But what was the experiment? Was Liam making a fool of Ellis, preying on his vanity to convince him to take part in a study to see how he’d react to the conditions of this absurd scenario? But if that were true, then where did those taps on Ellis’s mind come from? Was there some kind of device hidden in the wall? Maybe it was, like, a high-frequency sound machine that…that…well, Ellis didn’t know how it would work, but something with waves that would feel like tapping on his mind? On his brain, really.

                Ellis realized that he’d been staring at the camera for a few minutes as all these thoughts occurred to him. He tore his eyes away and tried to appear casual as he checked on Renato. The chunk of fruit Ellis had dropped into the ant farm the day before was only partially-consumed so he turned and left Renato’s room, closing the door and locking it behind him. He didn’t know what he was going to do. But he knew what he wasn’t going to do. He wasn’t going to play Liam’s game.


                It had not been easy for Ellis to get someone to come over to Liam and Janelle’s house with him. For one thing, Liam was pretty much his only friend with which he hadn’t burned every bridge, and even that was due more to Liam’s forgiving nature than Ellis treating him better than the other people he knew. Now, of course, Ellis suspected there was a reason for that forgiving nature, but he didn’t know yet. That’s why he needed someone else. But since no one he knew was willing to just do him a favor, Ellis had to come up with another way to get someone over to Liam and Janelle’s house. So instead of asking for a favor, he posted an ad on an online community forum for Multioak offering to pay someone fifty dollars if they would help him move a heavy dresser in an upstairs bedroom at his house. There was no dresser, of course, and the house was Liam and Janelle’s house, and the upstairs bedroom was Renato’s room.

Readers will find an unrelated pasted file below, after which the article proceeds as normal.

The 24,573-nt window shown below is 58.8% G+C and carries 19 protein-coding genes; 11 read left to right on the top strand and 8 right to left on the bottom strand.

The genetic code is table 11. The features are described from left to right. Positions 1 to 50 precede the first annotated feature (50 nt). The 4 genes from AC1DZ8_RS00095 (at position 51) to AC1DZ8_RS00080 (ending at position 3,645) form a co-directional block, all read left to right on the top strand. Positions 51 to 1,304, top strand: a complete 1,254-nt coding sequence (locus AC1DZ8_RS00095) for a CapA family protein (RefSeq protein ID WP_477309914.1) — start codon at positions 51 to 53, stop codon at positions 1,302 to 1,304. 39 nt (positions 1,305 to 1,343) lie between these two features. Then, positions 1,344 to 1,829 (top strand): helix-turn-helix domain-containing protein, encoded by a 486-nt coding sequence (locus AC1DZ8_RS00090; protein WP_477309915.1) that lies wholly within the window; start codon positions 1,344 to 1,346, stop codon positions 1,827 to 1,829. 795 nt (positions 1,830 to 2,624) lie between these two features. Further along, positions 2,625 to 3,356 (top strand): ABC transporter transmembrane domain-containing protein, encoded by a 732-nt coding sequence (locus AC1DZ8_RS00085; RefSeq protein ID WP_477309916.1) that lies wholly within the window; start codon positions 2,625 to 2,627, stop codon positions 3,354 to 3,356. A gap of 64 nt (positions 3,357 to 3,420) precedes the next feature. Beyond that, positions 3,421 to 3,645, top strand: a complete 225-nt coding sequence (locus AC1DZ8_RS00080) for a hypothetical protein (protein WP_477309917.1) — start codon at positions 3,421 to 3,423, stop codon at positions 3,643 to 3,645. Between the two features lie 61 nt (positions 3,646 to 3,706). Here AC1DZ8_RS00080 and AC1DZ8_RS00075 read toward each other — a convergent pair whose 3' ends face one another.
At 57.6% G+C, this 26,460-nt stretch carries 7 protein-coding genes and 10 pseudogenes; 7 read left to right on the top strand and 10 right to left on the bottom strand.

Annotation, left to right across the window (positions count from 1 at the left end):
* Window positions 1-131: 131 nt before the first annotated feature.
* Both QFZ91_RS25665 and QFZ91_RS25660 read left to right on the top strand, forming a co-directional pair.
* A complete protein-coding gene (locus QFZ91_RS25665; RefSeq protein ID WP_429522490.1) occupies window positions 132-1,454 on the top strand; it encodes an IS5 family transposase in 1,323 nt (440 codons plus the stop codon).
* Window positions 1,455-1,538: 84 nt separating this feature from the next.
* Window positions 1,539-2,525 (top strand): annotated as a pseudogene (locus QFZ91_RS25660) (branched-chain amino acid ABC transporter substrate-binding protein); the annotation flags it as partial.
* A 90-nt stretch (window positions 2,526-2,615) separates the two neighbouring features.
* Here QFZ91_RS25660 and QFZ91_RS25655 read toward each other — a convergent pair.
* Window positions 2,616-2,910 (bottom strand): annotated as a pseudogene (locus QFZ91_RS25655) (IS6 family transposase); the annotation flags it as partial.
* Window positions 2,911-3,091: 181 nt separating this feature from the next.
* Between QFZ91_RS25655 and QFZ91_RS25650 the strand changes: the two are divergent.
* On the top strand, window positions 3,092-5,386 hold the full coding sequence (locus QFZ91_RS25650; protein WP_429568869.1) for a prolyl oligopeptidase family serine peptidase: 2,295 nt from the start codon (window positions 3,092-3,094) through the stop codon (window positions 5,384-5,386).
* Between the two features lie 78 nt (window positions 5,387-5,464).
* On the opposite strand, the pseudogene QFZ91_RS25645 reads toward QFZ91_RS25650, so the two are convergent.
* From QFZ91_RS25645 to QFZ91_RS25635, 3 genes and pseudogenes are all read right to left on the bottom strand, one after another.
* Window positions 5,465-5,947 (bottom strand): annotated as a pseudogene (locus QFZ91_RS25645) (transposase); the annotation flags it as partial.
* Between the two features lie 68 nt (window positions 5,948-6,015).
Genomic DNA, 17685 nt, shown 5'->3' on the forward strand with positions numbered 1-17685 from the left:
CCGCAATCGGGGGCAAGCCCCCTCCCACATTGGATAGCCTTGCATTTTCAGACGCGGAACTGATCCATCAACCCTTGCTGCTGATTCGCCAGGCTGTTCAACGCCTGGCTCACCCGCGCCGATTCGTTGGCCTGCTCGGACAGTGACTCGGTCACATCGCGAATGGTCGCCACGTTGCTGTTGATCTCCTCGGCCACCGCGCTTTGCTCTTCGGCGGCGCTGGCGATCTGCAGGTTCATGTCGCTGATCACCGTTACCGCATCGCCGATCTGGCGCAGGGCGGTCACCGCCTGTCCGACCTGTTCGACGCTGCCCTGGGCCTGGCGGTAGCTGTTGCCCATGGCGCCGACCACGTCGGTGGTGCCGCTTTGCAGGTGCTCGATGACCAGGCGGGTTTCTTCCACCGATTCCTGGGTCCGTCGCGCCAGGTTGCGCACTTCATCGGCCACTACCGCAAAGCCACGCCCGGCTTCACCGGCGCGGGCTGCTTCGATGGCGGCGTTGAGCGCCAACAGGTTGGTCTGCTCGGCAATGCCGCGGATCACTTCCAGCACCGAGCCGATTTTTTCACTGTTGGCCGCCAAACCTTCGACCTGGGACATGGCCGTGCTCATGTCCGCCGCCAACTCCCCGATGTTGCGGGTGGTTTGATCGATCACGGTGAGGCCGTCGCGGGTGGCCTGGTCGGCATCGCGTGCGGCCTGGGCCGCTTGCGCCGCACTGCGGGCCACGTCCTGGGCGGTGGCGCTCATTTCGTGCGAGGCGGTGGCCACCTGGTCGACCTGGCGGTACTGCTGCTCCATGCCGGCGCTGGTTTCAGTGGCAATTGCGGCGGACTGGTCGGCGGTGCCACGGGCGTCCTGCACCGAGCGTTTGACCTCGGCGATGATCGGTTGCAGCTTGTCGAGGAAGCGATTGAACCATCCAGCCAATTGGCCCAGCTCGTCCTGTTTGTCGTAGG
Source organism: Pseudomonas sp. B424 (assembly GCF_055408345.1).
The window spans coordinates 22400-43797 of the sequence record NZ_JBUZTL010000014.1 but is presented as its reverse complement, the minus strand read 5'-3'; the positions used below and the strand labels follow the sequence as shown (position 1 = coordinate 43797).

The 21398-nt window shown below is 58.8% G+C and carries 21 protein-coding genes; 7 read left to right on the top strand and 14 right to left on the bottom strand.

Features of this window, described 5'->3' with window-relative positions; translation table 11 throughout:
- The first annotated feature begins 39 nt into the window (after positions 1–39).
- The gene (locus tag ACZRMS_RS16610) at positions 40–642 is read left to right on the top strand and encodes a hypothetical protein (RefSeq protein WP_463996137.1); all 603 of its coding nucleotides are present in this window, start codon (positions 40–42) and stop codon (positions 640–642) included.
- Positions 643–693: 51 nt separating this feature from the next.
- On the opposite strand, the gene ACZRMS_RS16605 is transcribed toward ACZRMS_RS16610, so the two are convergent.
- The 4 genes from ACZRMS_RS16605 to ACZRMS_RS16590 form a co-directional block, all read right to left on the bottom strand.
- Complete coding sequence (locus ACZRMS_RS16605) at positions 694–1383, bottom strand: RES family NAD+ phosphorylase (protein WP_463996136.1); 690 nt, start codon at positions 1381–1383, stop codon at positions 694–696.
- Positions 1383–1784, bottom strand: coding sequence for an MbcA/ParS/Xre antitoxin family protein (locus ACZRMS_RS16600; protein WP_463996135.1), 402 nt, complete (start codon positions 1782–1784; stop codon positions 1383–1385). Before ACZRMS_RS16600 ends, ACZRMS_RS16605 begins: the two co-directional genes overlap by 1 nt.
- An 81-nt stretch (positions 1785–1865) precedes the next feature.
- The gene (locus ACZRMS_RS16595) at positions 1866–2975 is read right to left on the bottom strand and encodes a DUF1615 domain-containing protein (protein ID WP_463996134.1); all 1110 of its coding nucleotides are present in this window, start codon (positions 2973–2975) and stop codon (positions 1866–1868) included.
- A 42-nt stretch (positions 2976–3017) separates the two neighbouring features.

Ellis got exactly one response, but that was all he needed. He sent a few messages back and forth with the guy, then talked to him on the phone. His name was Sam and he was 19. He had taken a year off from everything after high school, but he was planning on starting community college in the fall and he was trying to earn as much money as he could without getting an actual job. Ellis gave Sam the address for Liam and Janelle’s house and told him to be there at 10 the following morning. Sam negotiated the time all the way up to 2 in the afternoon.

                The next day, Ellis made sure to get to the house early so that he would not be seen arriving at the house that he had claimed was his. Not that being seen arriving would have blown his cover – he could say that he had just been out running an errand, for example – but Ellis thought that if Sam was feeling weird at all about this job, it would be less concerning for him if Ellis was already there in the house and acting like he really lived there. He could be shoeless when he answered the door, maybe, and still holding the TV remote as if he had just switched the TV off upon hearing the doorbell.